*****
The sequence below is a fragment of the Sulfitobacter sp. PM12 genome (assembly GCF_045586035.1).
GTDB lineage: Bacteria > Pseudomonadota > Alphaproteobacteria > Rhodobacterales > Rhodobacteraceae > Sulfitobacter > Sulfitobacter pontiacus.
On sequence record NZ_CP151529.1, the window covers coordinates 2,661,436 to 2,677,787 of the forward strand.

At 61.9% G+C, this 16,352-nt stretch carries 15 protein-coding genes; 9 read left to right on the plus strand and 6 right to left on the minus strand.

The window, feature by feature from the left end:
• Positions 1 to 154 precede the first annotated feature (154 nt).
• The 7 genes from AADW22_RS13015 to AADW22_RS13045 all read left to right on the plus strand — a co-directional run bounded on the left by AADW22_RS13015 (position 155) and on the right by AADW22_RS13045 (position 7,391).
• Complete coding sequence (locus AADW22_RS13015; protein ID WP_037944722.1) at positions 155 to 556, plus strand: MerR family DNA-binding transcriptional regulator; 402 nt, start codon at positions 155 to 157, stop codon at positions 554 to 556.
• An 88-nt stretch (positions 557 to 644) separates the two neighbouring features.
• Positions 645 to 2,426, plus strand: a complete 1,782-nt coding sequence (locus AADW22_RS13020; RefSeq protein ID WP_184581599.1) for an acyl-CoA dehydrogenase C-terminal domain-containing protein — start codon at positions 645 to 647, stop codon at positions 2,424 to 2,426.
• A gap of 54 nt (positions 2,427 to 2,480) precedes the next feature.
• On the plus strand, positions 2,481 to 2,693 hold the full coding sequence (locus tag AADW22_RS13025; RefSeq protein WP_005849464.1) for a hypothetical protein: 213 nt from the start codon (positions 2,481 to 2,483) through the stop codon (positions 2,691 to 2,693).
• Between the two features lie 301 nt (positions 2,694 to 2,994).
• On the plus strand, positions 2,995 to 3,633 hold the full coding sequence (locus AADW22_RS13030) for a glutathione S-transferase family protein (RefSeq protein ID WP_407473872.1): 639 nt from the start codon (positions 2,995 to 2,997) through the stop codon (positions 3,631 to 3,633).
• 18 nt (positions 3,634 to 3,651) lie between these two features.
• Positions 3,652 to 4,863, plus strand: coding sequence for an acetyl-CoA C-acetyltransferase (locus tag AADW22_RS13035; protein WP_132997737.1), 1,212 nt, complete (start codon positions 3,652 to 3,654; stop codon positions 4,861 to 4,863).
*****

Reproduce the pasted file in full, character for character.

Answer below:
The sequence below is a fragment of the Sulfitobacter sp. PM12 genome (assembly GCF_045586035.1).
GTDB lineage: Bacteria > Pseudomonadota > Alphaproteobacteria > Rhodobacterales > Rhodobacteraceae > Sulfitobacter > Sulfitobacter pontiacus.
On sequence record NZ_CP151529.1, the window covers coordinates 2,661,436 to 2,677,787 of the forward strand.

At 61.9% G+C, this 16,352-nt stretch carries 15 protein-coding genes; 9 read left to right on the plus strand and 6 right to left on the minus strand.

The window, feature by feature from the left end:
• Positions 1 to 154 precede the first annotated feature (154 nt).
• The 7 genes from AADW22_RS13015 to AADW22_RS13045 all read left to right on the plus strand — a co-directional run bounded on the left by AADW22_RS13015 (position 155) and on the right by AADW22_RS13045 (position 7,391).
• Complete coding sequence (locus AADW22_RS13015; protein ID WP_037944722.1) at positions 155 to 556, plus strand: MerR family DNA-binding transcriptional regulator; 402 nt, start codon at positions 155 to 157, stop codon at positions 554 to 556.
• An 88-nt stretch (positions 557 to 644) separates the two neighbouring features.
• Positions 645 to 2,426, plus strand: a complete 1,782-nt coding sequence (locus AADW22_RS13020; RefSeq protein ID WP_184581599.1) for an acyl-CoA dehydrogenase C-terminal domain-containing protein — start codon at positions 645 to 647, stop codon at positions 2,424 to 2,426.
• A gap of 54 nt (positions 2,427 to 2,480) precedes the next feature.
• On the plus strand, positions 2,481 to 2,693 hold the full coding sequence (locus tag AADW22_RS13025; RefSeq protein WP_005849464.1) for a hypothetical protein: 213 nt from the start codon (positions 2,481 to 2,483) through the stop codon (positions 2,691 to 2,693).
• Between the two features lie 301 nt (positions 2,694 to 2,994).
• On the plus strand, positions 2,995 to 3,633 hold the full coding sequence (locus AADW22_RS13030) for a glutathione S-transferase family protein (RefSeq protein ID WP_407473872.1): 639 nt from the start codon (positions 2,995 to 2,997) through the stop codon (positions 3,631 to 3,633).
• 18 nt (positions 3,634 to 3,651) lie between these two features.
• Positions 3,652 to 4,863, plus strand: coding sequence for an acetyl-CoA C-acetyltransferase (locus tag AADW22_RS13035; protein WP_132997737.1), 1,212 nt, complete (start codon positions 3,652 to 3,654; stop codon positions 4,861 to 4,863).